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Mexican Stationery Stores Reinvent Themselves To Survive

Online classes indirectly made it more difficult for these businesses to continue, forcing many to close down.

Without children and parents to buy spreadsheets, notebooks, paint, adhesive sticks, and other school supplies, Mexican stationery stores have hit rock bottom amid the pandemic.

For the owners of these businesses, the COVID-19 pandemic has meant a severe economic crisis due to people’s isolation during 2020 and schools shifting to online classes.

Amid the crisis, however, some entrepreneurs have seen an opportunity to reinvent themselves.

“We had no choice. As some people say, ‘either adapt or die,’ and well, that is what we have done,” said Grecia Sánchez, owner of the Gresachi stationery store in Veracruz. “The first we had to do was to guarantee our safety. It was not that difficult to adapt to sanitary measures because we already had a window between the customers and us.”

While Gresachi is a family business and was not forced to lay off staff, it has had to find new ways to attract customers. When businesses started to reopen, they launched a document printing service.

School supplies make up a large part of sales for Mexico’s stationery stores. Due to the COVID-19 pandemic, they have had to reinvent themselves. (Christan Valera Rebolledo/Café Words)

“We were not doing very well, to be honest. We sometimes managed to sell a pen or two, some job applications, copies, and overall, minimal things, not enough to pay the electricity bill that was eating us,” said Sánchez. “One way we found out to continue making an income was allowing our customers to print official documents.”

The idea came from her daughter, Roxana. Then, customers started to print birth certificates and CURPs [unique population registry code], requested by the government for the COVID vaccine application.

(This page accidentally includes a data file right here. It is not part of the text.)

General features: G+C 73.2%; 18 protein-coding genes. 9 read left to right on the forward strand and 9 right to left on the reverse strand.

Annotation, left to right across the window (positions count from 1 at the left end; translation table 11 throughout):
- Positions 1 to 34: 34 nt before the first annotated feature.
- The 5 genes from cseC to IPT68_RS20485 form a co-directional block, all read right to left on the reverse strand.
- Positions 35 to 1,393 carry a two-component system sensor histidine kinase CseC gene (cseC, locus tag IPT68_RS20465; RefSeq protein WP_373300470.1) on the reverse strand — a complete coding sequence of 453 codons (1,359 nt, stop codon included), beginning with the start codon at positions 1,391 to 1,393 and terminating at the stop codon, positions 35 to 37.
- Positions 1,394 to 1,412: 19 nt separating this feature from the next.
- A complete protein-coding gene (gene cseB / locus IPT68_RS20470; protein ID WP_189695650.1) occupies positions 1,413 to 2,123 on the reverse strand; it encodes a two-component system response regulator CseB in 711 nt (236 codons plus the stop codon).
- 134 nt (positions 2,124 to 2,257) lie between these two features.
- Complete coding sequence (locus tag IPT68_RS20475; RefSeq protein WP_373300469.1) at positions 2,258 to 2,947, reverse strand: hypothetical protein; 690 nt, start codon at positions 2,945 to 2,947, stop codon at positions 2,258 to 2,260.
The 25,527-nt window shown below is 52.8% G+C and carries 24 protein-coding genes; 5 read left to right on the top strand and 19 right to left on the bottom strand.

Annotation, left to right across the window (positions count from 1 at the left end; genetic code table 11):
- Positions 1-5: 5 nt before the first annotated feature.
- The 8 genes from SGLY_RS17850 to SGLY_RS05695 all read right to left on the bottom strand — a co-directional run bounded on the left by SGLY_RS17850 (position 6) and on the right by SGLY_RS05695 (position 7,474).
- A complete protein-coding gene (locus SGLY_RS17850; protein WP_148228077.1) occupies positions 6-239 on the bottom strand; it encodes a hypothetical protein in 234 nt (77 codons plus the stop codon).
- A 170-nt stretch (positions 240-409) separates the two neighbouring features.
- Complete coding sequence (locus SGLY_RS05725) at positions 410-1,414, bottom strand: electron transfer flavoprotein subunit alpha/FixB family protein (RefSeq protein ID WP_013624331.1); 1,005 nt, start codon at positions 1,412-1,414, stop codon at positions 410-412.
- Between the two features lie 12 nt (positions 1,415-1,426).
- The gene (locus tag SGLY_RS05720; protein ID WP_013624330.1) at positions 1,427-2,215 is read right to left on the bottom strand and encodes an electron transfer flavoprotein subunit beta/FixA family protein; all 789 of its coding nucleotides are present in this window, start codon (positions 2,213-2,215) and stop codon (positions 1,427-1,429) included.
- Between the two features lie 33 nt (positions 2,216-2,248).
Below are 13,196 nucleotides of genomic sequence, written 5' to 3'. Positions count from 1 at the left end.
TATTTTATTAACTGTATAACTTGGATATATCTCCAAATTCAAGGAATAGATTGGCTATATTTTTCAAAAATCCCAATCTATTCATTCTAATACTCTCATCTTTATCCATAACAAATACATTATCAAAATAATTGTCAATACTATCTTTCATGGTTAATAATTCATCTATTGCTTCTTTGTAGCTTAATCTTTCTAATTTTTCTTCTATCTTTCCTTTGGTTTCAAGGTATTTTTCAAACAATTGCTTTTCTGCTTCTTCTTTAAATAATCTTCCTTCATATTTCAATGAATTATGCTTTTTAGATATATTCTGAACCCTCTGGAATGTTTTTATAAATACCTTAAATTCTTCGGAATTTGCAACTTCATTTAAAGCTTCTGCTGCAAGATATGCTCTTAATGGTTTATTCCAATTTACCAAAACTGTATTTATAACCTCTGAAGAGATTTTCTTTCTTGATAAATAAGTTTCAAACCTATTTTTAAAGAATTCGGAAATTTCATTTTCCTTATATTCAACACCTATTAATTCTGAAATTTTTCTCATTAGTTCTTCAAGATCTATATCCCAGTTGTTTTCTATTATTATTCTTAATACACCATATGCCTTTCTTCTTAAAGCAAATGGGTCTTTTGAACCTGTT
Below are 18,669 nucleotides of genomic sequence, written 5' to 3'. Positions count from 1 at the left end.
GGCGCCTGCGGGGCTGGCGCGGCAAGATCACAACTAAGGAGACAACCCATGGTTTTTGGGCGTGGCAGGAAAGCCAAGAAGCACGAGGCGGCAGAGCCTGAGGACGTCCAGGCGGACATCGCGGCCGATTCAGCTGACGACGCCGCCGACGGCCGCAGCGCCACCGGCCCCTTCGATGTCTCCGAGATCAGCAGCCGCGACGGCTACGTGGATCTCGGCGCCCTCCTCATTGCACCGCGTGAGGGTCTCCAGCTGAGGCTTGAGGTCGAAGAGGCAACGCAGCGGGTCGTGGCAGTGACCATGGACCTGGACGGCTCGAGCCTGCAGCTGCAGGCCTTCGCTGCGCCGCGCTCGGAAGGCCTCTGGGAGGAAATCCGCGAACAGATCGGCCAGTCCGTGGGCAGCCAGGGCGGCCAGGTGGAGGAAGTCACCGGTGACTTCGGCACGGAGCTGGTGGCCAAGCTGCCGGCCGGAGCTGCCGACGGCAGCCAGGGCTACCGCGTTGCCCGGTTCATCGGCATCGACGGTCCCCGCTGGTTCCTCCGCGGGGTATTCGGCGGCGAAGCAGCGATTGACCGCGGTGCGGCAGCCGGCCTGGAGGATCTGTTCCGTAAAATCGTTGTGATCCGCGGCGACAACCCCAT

“When we began, few people came to us, until we put on some advertisements outside the store. However, when the government launched the vaccination campaign, we started to receive several customers that wanted to print the needed documents,” said Sanchez.

By July 2020, businesses such as Sanchez’s store registered a drop in sales of up to 50 percent, which led many to close down due to an inability to pay rents, taxes and services.

Mexican stationery stores offer a wide range of products, not limited to school supplies. Many neighborhoods have at least one stationery store. (Christian Valera Rebolledo/Café Words)

“We have the good fortune that the stationery store is, itself, another of our house’s rooms. That is the reason why we had a window between the customers and us. We do not need to pay additional rent, and perhaps that has allowed us to survive. We have already been working in the store for eleven years. If we had been renting, we might have lost everything, as the entire family depends completely on the business,” said Sanchez.

The Mexican government has announced that states that have COVID-19 cases under control will reopen schools, and the vaccination campaign is branching out to grant immunity to teachers. With this on the horizon, stationery stores may soon see a rebound.

“Well, on the one hand, the fear of COVID continues because many of us are not yet vaccinated and children themselves also lack the vaccine. However, on the other hand, if children return to school, it will be good for us because the business will reactivate. We would be able to return to our usual sales, and that will be good for us, as we have a lot of debts,” said Sanchez.

Meanwhile, the National Chamber of Commerce, Services and Tourism (Canaco Servytur) warned in January that, if isolation measures continue, at least 40,000 businesses, including small and medium-sized companies, could close down in Mexico City alone, leading to more than 200,000 jobs being lost.

(Translated and edited by Mario Vázquez; edited by Kristen Butler)

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